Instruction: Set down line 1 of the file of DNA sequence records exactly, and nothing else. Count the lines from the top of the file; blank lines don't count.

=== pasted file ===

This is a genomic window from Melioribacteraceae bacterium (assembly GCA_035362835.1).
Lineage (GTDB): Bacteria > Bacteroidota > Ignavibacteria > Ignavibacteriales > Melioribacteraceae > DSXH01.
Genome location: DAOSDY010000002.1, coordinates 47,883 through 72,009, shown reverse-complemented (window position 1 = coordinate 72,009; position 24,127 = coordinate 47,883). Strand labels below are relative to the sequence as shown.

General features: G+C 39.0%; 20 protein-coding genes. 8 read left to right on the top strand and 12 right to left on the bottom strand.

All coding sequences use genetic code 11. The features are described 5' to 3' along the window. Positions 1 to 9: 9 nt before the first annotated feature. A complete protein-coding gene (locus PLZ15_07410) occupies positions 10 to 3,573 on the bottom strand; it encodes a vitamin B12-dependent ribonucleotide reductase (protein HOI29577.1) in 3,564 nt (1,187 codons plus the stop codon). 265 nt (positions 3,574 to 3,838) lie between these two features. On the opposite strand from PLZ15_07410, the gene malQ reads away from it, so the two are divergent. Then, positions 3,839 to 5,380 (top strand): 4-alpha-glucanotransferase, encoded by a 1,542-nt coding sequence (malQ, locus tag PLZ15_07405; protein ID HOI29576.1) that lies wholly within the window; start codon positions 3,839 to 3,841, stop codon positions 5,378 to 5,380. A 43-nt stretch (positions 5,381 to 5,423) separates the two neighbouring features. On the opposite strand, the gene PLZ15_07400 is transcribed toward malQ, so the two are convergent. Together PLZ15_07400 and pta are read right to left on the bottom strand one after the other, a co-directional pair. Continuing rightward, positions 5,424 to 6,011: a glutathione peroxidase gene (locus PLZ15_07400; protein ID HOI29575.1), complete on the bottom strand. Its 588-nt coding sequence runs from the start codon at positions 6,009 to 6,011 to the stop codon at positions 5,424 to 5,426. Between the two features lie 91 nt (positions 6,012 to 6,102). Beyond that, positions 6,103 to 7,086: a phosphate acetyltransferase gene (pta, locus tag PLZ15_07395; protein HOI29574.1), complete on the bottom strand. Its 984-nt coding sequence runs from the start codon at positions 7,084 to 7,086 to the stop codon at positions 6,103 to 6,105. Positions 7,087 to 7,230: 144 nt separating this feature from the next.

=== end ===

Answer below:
This is a genomic window from Melioribacteraceae bacterium (assembly GCA_035362835.1).